“With the potential for 19 candidates, anyone who has a hint of a resume gets to be a political director or a state director,” said an established political adviser who has four Presidential campaigns on her resume. She, however, is sitting this campaign out despite repeated phone calls from presidential hopefuls and their staffs.

“Their pitch was: ‘Whatever you want,’” she said. She is passing even though she is leaving potentially hefty paychecks on the table. Her 2012 job paid her $10,000 a month and she figures she could have more than doubled that in 2016.

None of the declared or likely candidates has filed campaign finance reports that would indicate salary levels for the 2016 race. But among the sought-after operatives—friends to each other in non-election settings—they speculate some of the top staff hires are earning as much as $35,000 each month.

To be sure, there is money to be made Presidential politics. In late December of 2011—days before Iowa’s caucuses—then-state Sen. Kent Sorenson resigned from Rep. Michele Bachmann’s Presidential campaign to join Rep. Ron Paul’s. According to his plea deal in a campaign finance case, he received $73,000 for the defection. And that was over a move from a sixth-place finisher to a third-place candidate in 2012.

With 2016 looming, the price is only increasing. “They’re inflating the prices of these guys,” said a longtime adviser to a former governor chasing the nomination. “They know it’s a short run and they want to milk it for all it’s worth,” he added.

TIME 2016 Election

Why New Hampshire Will Be the First Real Test for Republicans

Reporters use their mobile phones to record potential 2016 Republican presidential candidate Jeb Bush as he answers questions after a business roundtable in Portsmouth, N.H. on May 20, 2015.
Brian Snyder—Reuters Reporters use their mobile phones to record potential 2016 Republican presidential candidate Jeb Bush as he answers questions after a business roundtable in Portsmouth, N.H. on May 20, 2015.

Bob Beckett takes his duty to vet presidential candidates in the nation’s first primary so seriously that it’s listed as his profession on his business card: “Registered New Hampshire Voter.”

He might want to have a few more printed up next year. The Granite State primary is poised to play an even bigger role than usual in the 2016 Republican presidential primary, possibly overshadowing the Iowa caucuses one week earlier.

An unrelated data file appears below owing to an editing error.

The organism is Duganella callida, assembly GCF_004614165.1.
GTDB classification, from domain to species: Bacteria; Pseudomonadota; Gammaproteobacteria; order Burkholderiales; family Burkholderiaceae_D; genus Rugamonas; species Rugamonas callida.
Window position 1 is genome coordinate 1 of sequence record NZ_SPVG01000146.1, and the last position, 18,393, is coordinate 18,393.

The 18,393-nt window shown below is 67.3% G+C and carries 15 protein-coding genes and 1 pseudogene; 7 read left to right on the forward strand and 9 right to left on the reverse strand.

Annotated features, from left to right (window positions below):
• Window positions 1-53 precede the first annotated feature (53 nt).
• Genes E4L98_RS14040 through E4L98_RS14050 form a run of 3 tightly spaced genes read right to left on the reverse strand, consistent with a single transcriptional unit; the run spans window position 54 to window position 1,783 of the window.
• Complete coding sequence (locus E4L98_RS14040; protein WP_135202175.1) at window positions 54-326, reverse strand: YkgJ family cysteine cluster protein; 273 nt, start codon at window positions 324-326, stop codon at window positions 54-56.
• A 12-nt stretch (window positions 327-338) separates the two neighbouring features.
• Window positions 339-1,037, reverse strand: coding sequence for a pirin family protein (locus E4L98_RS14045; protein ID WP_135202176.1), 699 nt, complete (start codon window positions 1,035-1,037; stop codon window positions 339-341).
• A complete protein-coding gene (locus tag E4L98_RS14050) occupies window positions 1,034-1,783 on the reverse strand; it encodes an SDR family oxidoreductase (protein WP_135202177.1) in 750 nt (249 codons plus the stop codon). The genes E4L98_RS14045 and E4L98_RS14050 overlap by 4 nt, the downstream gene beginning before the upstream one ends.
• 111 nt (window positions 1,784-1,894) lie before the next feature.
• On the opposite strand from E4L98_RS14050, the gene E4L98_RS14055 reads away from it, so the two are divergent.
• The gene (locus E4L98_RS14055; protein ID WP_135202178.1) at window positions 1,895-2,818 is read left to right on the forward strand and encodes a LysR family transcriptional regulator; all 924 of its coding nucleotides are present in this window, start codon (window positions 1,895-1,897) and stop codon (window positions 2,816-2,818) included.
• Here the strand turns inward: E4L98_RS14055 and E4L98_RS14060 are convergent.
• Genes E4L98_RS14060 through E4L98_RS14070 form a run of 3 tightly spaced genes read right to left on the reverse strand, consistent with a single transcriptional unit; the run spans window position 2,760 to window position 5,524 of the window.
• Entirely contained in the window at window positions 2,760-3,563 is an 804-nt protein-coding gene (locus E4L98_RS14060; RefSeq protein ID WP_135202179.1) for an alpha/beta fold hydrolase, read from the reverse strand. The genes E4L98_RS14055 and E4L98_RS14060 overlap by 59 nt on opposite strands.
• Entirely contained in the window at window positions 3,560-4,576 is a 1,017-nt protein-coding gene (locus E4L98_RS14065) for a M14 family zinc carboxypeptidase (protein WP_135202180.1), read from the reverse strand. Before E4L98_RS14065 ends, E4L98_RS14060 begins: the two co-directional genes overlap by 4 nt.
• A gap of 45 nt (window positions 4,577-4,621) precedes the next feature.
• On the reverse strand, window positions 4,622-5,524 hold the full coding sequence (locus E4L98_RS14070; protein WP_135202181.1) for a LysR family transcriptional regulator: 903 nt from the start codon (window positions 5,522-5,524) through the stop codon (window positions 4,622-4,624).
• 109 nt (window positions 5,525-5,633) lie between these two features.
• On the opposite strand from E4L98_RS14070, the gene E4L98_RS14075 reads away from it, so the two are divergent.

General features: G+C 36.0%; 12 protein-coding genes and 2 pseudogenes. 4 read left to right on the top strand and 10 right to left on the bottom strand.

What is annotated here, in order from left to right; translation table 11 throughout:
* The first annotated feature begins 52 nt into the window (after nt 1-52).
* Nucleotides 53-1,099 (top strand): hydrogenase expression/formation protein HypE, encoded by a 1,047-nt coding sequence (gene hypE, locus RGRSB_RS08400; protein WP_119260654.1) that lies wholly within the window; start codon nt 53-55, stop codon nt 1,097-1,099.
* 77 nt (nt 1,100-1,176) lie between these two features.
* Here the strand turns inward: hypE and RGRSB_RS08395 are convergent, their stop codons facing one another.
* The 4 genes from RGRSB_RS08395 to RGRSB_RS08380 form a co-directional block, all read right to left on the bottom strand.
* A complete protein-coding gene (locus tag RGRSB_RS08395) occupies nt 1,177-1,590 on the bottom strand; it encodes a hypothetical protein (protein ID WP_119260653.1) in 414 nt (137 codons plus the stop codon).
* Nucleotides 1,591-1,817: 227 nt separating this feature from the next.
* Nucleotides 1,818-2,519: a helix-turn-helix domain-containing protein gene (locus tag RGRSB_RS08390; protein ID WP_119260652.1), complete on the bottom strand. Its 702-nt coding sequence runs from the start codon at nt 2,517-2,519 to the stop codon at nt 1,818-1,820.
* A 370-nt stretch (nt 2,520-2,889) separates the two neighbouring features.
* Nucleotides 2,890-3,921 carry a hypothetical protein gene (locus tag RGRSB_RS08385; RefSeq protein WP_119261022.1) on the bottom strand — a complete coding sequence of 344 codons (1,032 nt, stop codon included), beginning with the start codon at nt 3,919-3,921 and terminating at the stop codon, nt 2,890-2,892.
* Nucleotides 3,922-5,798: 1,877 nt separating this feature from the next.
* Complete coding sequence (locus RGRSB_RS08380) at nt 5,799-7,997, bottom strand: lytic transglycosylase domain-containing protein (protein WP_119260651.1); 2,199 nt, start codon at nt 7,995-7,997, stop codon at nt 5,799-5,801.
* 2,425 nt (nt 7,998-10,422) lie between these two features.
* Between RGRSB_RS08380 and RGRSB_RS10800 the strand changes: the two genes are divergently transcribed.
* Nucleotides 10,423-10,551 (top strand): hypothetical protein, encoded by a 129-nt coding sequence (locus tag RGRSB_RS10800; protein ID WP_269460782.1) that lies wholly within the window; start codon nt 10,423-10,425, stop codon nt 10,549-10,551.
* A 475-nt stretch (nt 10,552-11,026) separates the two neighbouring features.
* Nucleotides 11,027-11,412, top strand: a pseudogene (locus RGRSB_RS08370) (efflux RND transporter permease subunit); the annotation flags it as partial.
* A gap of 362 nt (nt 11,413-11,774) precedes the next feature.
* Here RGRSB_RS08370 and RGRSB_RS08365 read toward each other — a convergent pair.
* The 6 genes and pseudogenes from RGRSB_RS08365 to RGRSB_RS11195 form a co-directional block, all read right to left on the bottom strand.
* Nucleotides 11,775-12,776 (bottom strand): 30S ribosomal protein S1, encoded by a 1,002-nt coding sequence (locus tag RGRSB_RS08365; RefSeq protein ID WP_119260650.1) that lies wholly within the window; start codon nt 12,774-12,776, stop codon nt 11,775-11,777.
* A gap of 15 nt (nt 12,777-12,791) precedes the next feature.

In part, that’s because Iowa voters have lurched to the right, and the unusually large Republican field has more than a few candidates laying the groundwork to win big there, including Texas Sen. Ted Cruz, former Arkansas Gov. Mike Huckabee and Wisconsin Gov. Scott Walker. Each is climbing over his rivals trying to claim the most conservative corner.

That’s led to candidates who are seen as more moderate, such as former Florida Gov. Jeb Bush, New Jersey Gov. Chris Christie and former New York Gov. George Pataki to pin their hopes on New Hampshire, while the would-be Iowa winners aim for a repeat win. And the states that follow soon after already have home-state figures starting with an advantage: South Carolina is Sen. Lindsey Graham’s home turf, while Florida is a base for both Bush and Sen. Marco Rubio.

With a broader slate of candidates competing in a more wide-open primary, New Hampshire could play a more crucial role winnowing the field. And for now, at least, it’s anyone’s game. Beckett, a 60-year-old sales manager for a technology company, said New Hampshire residents are still shopping around.

“We’re still kicking the tires,” he said, after a recent event in Bedford, N.H. “We vet these guys and figure out who is serious and who is not.”

From a purely logistical point of view, New Hampshire is an easier state to campaign in. Most of the population lives in the southern part of the state, requiring far less driving than Iowa’s expansive stretches between cities. And for the candidates with day jobs in Washington, it’s a quick flight north from the capital.

The state’s politics also make it more of a jump ball for presidential candidates.

Voters who do not identify with either major political party are the largest bloc in the state, and they can cast ballots in either party’s primary. That gives non-affiliated voters a great say in the winner and offers a preview of a candidate’s appeal with ever-crucial swing votes. To win in Iowa, many candidates have taken deeply conservative positions that come back to haunt them as nominees.